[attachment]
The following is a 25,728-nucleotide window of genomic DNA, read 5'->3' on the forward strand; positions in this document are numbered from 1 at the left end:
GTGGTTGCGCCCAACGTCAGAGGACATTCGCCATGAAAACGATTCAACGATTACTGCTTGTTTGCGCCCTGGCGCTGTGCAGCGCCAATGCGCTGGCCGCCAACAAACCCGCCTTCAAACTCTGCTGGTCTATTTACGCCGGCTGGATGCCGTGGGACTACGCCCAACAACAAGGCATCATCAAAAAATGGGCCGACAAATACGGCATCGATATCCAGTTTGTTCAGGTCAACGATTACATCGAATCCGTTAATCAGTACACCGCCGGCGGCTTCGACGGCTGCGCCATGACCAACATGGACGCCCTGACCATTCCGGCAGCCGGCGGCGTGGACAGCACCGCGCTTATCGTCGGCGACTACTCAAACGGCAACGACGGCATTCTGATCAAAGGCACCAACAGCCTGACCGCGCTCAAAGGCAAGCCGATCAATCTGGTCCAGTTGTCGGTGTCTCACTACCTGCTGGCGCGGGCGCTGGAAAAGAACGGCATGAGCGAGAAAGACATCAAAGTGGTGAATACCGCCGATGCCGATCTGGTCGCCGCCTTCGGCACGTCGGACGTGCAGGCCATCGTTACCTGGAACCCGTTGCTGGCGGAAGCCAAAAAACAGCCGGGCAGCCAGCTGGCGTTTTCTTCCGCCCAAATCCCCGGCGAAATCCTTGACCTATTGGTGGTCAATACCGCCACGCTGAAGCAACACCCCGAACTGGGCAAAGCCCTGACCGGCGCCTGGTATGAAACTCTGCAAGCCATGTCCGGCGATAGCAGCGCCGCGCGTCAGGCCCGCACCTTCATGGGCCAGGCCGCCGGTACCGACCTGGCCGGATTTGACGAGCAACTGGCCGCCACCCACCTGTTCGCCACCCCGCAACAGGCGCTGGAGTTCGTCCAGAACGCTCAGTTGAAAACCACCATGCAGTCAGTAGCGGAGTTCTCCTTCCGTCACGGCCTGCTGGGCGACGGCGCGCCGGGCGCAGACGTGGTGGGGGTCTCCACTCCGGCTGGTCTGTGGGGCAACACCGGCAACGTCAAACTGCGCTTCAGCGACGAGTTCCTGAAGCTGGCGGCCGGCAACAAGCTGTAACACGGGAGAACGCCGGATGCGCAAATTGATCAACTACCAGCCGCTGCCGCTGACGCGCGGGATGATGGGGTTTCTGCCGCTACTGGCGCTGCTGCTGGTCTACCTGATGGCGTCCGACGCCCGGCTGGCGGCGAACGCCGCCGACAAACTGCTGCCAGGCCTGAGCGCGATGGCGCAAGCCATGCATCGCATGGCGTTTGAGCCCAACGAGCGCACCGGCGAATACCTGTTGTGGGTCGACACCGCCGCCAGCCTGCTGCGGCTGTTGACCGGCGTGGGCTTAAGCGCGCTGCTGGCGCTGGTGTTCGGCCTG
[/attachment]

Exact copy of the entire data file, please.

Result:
The following is a 25,728-nucleotide window of genomic DNA, read 5'->3' on the forward strand; positions in this document are numbered from 1 at the left end:
GTGGTTGCGCCCAACGTCAGAGGACATTCGCCATGAAAACGATTCAACGATTACTGCTTGTTTGCGCCCTGGCGCTGTGCAGCGCCAATGCGCTGGCCGCCAACAAACCCGCCTTCAAACTCTGCTGGTCTATTTACGCCGGCTGGATGCCGTGGGACTACGCCCAACAACAAGGCATCATCAAAAAATGGGCCGACAAATACGGCATCGATATCCAGTTTGTTCAGGTCAACGATTACATCGAATCCGTTAATCAGTACACCGCCGGCGGCTTCGACGGCTGCGCCATGACCAACATGGACGCCCTGACCATTCCGGCAGCCGGCGGCGTGGACAGCACCGCGCTTATCGTCGGCGACTACTCAAACGGCAACGACGGCATTCTGATCAAAGGCACCAACAGCCTGACCGCGCTCAAAGGCAAGCCGATCAATCTGGTCCAGTTGTCGGTGTCTCACTACCTGCTGGCGCGGGCGCTGGAAAAGAACGGCATGAGCGAGAAAGACATCAAAGTGGTGAATACCGCCGATGCCGATCTGGTCGCCGCCTTCGGCACGTCGGACGTGCAGGCCATCGTTACCTGGAACCCGTTGCTGGCGGAAGCCAAAAAACAGCCGGGCAGCCAGCTGGCGTTTTCTTCCGCCCAAATCCCCGGCGAAATCCTTGACCTATTGGTGGTCAATACCGCCACGCTGAAGCAACACCCCGAACTGGGCAAAGCCCTGACCGGCGCCTGGTATGAAACTCTGCAAGCCATGTCCGGCGATAGCAGCGCCGCGCGTCAGGCCCGCACCTTCATGGGCCAGGCCGCCGGTACCGACCTGGCCGGATTTGACGAGCAACTGGCCGCCACCCACCTGTTCGCCACCCCGCAACAGGCGCTGGAGTTCGTCCAGAACGCTCAGTTGAAAACCACCATGCAGTCAGTAGCGGAGTTCTCCTTCCGTCACGGCCTGCTGGGCGACGGCGCGCCGGGCGCAGACGTGGTGGGGGTCTCCACTCCGGCTGGTCTGTGGGGCAACACCGGCAACGTCAAACTGCGCTTCAGCGACGAGTTCCTGAAGCTGGCGGCCGGCAACAAGCTGTAACACGGGAGAACGCCGGATGCGCAAATTGATCAACTACCAGCCGCTGCCGCTGACGCGCGGGATGATGGGGTTTCTGCCGCTACTGGCGCTGCTGCTGGTCTACCTGATGGCGTCCGACGCCCGGCTGGCGGCGAACGCCGCCGACAAACTGCTGCCAGGCCTGAGCGCGATGGCGCAAGCCATGCATCGCATGGCGTTTGAGCCCAACGAGCGCACCGGCGAATACCTGTTGTGGGTCGACACCGCCGCCAGCCTGCTGCGGCTGTTGACCGGCGTGGGCTTAAGCGCGCTGCTGGCGCTGGTGTTCGGCCTG